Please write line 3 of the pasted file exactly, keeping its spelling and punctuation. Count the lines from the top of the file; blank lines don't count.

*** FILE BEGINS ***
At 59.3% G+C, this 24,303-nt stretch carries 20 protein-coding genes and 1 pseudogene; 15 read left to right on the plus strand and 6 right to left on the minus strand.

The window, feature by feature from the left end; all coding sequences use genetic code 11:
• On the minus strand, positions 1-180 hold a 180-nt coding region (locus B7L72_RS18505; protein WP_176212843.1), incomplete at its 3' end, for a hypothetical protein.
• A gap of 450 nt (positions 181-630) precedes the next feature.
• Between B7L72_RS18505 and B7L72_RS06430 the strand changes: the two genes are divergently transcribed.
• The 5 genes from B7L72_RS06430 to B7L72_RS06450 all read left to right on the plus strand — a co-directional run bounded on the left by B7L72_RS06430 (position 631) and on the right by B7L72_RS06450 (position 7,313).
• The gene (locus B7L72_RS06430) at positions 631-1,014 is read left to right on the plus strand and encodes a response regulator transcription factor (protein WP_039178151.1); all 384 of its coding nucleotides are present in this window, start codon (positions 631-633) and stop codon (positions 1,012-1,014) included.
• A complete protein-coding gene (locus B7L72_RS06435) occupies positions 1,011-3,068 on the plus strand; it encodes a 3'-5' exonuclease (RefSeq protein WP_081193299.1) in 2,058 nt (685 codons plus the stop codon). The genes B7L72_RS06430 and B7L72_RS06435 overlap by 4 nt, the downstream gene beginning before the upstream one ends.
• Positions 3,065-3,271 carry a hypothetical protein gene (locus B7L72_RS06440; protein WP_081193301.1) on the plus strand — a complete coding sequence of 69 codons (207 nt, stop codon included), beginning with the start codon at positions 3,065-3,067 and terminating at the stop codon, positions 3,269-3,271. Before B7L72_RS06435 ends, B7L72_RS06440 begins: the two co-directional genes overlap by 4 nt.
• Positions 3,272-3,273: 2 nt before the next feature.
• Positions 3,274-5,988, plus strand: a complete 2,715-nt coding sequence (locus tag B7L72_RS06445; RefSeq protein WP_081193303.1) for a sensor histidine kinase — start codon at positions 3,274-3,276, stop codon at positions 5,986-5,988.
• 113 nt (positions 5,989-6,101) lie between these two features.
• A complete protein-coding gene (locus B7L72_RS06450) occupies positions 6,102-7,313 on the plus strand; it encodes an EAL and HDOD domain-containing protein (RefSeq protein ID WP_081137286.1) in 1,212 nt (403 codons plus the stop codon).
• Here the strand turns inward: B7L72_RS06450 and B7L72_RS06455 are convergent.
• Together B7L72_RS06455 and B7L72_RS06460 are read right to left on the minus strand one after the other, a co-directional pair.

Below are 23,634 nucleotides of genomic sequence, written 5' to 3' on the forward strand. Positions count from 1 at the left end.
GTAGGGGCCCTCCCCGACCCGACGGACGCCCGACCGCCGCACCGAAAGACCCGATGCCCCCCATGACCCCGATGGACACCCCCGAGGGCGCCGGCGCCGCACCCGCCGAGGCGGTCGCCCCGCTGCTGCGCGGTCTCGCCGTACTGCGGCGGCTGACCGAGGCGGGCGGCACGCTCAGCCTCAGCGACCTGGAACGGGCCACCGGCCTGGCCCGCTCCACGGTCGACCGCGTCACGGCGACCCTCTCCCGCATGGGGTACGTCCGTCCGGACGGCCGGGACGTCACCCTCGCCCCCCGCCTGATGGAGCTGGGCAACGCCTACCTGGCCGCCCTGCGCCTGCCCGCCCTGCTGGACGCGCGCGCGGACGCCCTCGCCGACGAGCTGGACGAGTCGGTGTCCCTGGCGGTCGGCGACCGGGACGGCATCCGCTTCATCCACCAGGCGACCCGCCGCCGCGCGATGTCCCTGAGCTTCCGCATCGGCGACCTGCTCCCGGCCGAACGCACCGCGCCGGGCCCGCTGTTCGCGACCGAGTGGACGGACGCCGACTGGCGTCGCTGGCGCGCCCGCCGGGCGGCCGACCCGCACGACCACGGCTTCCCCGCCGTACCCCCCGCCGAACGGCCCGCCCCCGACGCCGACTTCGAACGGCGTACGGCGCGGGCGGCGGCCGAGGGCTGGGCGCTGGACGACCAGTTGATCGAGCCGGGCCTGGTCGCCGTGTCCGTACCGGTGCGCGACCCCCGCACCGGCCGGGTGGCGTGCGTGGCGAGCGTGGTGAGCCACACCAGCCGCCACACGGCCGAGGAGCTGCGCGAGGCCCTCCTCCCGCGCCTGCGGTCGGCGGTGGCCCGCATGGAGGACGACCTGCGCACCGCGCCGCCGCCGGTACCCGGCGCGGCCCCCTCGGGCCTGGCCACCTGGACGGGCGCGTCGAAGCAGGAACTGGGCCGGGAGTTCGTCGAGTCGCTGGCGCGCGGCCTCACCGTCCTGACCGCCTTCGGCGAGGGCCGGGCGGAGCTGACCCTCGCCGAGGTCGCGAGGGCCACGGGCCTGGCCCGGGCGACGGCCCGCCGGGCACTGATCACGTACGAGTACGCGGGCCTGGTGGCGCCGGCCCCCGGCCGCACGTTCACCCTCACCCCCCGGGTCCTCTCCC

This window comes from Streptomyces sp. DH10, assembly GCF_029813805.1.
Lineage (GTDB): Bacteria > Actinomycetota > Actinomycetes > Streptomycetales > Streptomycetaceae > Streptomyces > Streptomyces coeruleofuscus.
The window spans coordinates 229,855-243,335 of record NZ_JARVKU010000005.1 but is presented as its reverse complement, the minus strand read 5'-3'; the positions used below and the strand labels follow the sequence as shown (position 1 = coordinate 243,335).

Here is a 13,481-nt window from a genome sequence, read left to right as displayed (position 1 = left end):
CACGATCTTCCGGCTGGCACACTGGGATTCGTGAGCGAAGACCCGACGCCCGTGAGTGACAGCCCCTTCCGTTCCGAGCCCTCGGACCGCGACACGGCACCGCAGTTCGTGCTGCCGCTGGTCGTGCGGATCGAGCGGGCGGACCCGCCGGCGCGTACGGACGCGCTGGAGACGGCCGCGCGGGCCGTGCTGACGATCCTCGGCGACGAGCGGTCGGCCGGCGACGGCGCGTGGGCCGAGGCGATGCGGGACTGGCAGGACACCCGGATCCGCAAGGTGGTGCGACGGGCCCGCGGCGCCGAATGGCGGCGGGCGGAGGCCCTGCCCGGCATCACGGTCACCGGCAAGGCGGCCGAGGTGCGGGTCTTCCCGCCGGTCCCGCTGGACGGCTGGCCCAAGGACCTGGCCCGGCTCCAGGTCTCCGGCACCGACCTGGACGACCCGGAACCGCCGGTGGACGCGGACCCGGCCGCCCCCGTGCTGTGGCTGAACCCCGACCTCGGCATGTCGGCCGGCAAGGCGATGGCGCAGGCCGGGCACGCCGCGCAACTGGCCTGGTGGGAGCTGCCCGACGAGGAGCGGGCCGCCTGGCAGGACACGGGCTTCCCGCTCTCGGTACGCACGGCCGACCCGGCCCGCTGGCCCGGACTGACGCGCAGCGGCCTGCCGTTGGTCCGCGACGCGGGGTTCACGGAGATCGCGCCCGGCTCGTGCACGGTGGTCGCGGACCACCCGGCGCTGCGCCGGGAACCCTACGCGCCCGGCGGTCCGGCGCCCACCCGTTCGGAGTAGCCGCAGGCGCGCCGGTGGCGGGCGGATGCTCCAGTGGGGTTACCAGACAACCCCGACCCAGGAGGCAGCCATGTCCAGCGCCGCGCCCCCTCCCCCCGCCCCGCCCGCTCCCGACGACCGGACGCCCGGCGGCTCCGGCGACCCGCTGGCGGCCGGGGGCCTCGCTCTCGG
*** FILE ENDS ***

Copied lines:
• On the minus strand, positions 1-180 hold a 180-nt coding region (locus B7L72_RS18505; protein WP_176212843.1), incomplete at its 3' end, for a hypothetical protein.